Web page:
President Trump called for the end of the special counsel’s investigation, even as top officials warned of Russian interference.
President Trump urged Attorney General Jeff Sessions on Wednesday to end the special counsel’s investigation into Russian interference in the 2016 election, raising more questions about whether Mr. Trump has tried to obstruct the investigation.
The White House and the president’s lawyers sought to minimize any damage by arguing that the call, issued on Twitter, was an angry opinion, not an order. Mr. Trump has also sought an interview with the special counsel, Robert S. Mueller III, and his office, in an attempt to clear himself of any wrongdoing.
Yet even as Mr. Trump characterizes the investigation as a “Russian hoax,” top administration officials came forward on Thursday to assert that Russian election interference was a serious threat and to vow to prevent it.
The financial fraud trial of Paul Manafort began this week.
Prosecutors began their case this week against Paul Manafort, Mr. Trump’s former campaign chairman, in federal court in Alexandria, Va. They say that Mr. Manafort hid tens of millions of dollars he received for his work in Ukraine and then engaged in bank fraud when he no longer earned that income.
Mr. Manafort’s defense team made clear in their opening arguments that they intended to shift the blame to Rick Gates, Mr. Manafort’s former business partner and likely the government’s star witness.
Federal prosecutors spent the first few days emphasizing Mr. Manafort’s lavish spending and the reversal of his fortune after 2014. Mr. Manafort’s accountant also testified that she had agreed to alter tax and bank documents to help Mr. Manafort out of his financial problems.
In midterm elections: more primary victories and an influence campaign on Facebook.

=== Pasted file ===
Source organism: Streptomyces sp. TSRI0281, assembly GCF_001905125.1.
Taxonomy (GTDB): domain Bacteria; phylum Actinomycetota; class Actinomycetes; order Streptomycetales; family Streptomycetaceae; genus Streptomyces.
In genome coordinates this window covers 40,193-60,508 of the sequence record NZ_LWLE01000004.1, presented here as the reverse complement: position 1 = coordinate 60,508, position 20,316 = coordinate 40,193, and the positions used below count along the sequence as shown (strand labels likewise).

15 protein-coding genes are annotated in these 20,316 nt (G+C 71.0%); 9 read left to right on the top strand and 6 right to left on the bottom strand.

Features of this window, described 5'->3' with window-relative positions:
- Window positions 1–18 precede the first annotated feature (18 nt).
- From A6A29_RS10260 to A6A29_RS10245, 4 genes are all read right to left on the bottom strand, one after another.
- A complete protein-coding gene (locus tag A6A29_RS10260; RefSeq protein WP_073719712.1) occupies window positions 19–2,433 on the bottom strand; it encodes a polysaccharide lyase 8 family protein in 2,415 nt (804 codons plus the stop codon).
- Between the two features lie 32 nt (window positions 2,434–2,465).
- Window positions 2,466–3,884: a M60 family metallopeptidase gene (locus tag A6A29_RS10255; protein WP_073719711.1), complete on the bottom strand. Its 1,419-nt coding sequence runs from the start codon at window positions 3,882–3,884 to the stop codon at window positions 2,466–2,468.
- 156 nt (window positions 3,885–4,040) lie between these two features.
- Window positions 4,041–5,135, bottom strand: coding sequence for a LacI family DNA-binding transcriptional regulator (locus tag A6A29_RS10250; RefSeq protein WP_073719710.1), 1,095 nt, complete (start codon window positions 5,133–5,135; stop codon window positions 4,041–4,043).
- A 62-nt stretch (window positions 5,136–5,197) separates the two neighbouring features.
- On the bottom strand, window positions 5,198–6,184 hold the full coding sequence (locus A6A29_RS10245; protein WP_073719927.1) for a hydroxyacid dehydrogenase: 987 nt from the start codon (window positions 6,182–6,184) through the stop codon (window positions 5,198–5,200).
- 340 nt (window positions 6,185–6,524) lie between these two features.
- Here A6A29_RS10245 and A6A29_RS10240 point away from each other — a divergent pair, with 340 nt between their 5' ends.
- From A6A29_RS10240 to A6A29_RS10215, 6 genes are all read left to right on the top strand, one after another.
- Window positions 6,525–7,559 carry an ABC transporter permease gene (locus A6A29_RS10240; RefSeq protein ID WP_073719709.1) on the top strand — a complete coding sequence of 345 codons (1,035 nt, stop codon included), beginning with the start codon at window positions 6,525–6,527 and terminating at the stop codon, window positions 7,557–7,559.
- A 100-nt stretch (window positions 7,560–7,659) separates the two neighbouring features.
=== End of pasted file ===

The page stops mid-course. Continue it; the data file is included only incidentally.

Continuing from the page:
Facebook announced on Tuesday that it had identified an active political influence campaign, potentially intended to disrupt the midterm elections in November.
The company said it had removed a number of false accounts and pages that were involved in activity around divisive issues.
But as midterm primaries continued this week, Mr. Trump’s stamp is clear in some aspects of the midterm elections: shaping a governor’s race in Florida and potentially providing an opportunity for Democrats in Kansas.
The administration escalated the trade war with China and contemplated more tariffs and other economic measures.
President Trump intensified the trade war with China on Wednesday, ordering his administration to consider more than doubling proposed tariffs on $200 billion worth of Chinese goods. (China threatened retaliation on Friday.)
The United States and Mexico are moving closer to agreement on how to rewrite important parts of the North American Free Trade Agreement. Talks this week, however, have excluded the pact’s third member, Canada
Mr. Trump also reiterated his threat to Congress on Monday to shut down the government this year if he did not receive sufficient funding for a wall at the southern border. His administration is also considering bypassing lawmakers and granting a $100 billion tax cut primarily to the wealthy.
The tension between the White House and the press corps increased.
Mr. Trump publicly clashed with the publisher of The New York Times, A. G. Sulzberger, on Sunday over the president’s threats to journalism and what Mr. Sulzberger said was a misrepresentation of a private meeting between them.
While the president has always had a combative relationship with his perceived detractors — especially unfavorable news reports — it escalated this week in rallies in Florida and Pennsylvania, centering many of his attacks on the press corps.
Ivanka Trump, the president’s daughter and senior adviser, appeared to disagree with that position on Thursday — a notable contrast with the assertions made by Sarah Huckabee Sanders, the press secretary, during a briefing.